Talking head interviews from the likes of Laurence Fishburne, Whoopi Goldberg, Samuel L. Jackson, and filmmakers Charles Burnett and Mario Van Peebles give us a rare view into the movies and performances that would later influence their careers. Most notable of these interviewees is the legendary Harry Belafonte, who made a total of five films (three co-starring Dorothy Dandridge) before taking a decade-long break from acting. In that time, Sidney Poitier rose to mainstream stardom, becoming the first Black box-office success. Though Poitier brought power and dignity to his most iconic roles, he was appearing in films surrounded by white people, burdened by a white perspective of the world.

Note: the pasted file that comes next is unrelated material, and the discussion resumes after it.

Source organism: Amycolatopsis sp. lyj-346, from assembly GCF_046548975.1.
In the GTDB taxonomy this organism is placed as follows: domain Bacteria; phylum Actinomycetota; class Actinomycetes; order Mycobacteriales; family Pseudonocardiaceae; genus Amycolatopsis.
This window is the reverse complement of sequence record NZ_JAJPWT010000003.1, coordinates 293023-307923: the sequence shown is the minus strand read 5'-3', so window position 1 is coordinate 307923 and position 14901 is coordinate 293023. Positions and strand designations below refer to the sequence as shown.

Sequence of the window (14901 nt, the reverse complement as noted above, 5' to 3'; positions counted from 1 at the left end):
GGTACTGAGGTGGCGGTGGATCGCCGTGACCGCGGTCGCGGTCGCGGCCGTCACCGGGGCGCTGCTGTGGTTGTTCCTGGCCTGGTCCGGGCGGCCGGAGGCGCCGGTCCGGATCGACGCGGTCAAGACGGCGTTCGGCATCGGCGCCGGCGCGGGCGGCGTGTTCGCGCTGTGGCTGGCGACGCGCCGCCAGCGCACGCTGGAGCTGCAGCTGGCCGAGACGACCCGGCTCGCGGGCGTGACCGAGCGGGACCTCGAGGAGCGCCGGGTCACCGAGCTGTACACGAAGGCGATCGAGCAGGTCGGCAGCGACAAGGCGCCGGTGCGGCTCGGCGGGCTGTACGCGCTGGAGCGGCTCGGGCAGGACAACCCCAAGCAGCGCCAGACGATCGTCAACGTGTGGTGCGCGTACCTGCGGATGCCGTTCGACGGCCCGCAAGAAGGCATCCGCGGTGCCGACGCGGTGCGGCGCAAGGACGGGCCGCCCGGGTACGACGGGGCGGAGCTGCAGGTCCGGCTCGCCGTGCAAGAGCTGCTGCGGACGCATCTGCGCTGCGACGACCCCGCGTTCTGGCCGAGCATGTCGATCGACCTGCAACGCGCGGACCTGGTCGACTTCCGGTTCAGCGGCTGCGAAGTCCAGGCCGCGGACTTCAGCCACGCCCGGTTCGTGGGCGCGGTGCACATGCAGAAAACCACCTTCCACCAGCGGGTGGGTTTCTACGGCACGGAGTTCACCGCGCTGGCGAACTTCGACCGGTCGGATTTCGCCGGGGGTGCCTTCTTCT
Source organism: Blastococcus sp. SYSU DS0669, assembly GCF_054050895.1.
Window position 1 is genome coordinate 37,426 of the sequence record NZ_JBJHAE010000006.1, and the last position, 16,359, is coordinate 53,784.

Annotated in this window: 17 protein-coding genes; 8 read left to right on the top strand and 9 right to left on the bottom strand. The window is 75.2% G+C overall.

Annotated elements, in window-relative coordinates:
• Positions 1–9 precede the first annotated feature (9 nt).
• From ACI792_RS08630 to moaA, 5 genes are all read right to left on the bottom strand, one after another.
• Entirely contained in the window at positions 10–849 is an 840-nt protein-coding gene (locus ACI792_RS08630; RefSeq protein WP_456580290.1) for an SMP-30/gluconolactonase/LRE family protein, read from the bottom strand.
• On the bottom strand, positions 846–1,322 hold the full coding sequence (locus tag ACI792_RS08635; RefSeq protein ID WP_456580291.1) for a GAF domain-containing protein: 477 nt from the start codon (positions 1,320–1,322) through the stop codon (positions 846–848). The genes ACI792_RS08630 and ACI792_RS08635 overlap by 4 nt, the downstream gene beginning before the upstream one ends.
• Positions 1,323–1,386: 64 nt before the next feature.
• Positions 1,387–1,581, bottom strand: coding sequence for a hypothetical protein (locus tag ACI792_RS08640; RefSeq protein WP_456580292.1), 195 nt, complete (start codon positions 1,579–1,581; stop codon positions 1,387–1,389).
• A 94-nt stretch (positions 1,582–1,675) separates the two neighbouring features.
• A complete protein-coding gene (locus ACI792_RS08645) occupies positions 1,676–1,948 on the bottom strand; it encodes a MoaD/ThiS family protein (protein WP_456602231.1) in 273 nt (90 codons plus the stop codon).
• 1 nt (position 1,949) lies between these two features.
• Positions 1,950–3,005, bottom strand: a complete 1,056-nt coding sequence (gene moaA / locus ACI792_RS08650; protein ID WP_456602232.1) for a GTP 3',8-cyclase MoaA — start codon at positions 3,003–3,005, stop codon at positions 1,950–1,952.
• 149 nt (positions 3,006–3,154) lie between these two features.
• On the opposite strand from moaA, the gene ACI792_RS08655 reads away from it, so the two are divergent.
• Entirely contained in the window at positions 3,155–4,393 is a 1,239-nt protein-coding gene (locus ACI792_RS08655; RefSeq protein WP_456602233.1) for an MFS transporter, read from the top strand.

Is That Black Enough for You Netflix documentary

“Is That Black Enough for You?!?”


While the ’60s only had one Black movie star, the ’70s brought dozens. Mitchell describes Blaxploitation as the formal entrance of Blackness into the mainstream, coinciding with the rise of funk, soul and Black Power. As with Questlove’s Academy Award-winning documentary “Summer of Soul,” “Is That Black Enough for You?!?” emphasizes how the pain of losing Dr. Martin Luther King and Malcolm X led to a cultural turning point that saw Black artists asserting their power and pride. While Black icons of yesterday like Dorothy Dandridge, Paul Robeson and Ivan Dixon never got the roles they deserved, stars like Diana Ross, Pam Grier, Billy Dee Williams and Diahann Carroll were able to enter and remain in the spotlight throughout the decade and beyond.